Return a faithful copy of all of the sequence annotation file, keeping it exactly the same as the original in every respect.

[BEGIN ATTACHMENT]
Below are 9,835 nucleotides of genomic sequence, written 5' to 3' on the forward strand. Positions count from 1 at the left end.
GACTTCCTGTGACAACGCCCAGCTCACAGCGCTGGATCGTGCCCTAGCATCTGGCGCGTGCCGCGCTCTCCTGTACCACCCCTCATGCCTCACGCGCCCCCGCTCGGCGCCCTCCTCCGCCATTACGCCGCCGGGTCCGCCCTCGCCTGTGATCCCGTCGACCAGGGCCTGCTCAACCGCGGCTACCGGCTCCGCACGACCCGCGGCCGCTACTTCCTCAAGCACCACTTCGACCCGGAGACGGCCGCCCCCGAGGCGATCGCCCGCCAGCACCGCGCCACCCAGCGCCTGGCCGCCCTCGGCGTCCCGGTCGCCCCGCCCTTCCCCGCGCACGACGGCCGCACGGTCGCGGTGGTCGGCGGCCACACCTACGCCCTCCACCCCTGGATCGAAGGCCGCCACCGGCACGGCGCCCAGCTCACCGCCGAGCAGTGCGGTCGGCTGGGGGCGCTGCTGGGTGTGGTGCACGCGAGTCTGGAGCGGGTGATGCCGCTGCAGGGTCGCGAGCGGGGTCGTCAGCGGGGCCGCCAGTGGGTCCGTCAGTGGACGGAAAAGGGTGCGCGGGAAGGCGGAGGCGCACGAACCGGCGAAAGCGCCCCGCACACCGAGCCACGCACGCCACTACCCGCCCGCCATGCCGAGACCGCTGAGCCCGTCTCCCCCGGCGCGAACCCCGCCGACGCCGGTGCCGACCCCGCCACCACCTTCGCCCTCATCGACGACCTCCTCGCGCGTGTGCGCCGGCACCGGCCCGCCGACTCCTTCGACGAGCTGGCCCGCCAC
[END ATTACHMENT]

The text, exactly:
Below are 9,835 nucleotides of genomic sequence, written 5' to 3' on the forward strand. Positions count from 1 at the left end.
GACTTCCTGTGACAACGCCCAGCTCACAGCGCTGGATCGTGCCCTAGCATCTGGCGCGTGCCGCGCTCTCCTGTACCACCCCTCATGCCTCACGCGCCCCCGCTCGGCGCCCTCCTCCGCCATTACGCCGCCGGGTCCGCCCTCGCCTGTGATCCCGTCGACCAGGGCCTGCTCAACCGCGGCTACCGGCTCCGCACGACCCGCGGCCGCTACTTCCTCAAGCACCACTTCGACCCGGAGACGGCCGCCCCCGAGGCGATCGCCCGCCAGCACCGCGCCACCCAGCGCCTGGCCGCCCTCGGCGTCCCGGTCGCCCCGCCCTTCCCCGCGCACGACGGCCGCACGGTCGCGGTGGTCGGCGGCCACACCTACGCCCTCCACCCCTGGATCGAAGGCCGCCACCGGCACGGCGCCCAGCTCACCGCCGAGCAGTGCGGTCGGCTGGGGGCGCTGCTGGGTGTGGTGCACGCGAGTCTGGAGCGGGTGATGCCGCTGCAGGGTCGCGAGCGGGGTCGTCAGCGGGGCCGCCAGTGGGTCCGTCAGTGGACGGAAAAGGGTGCGCGGGAAGGCGGAGGCGCACGAACCGGCGAAAGCGCCCCGCACACCGAGCCACGCACGCCACTACCCGCCCGCCATGCCGAGACCGCTGAGCCCGTCTCCCCCGGCGCGAACCCCGCCGACGCCGGTGCCGACCCCGCCACCACCTTCGCCCTCATCGACGACCTCCTCGCGCGTGTGCGCCGGCACCGGCCCGCCGACTCCTTCGACGAGCTGGCCCGCCAC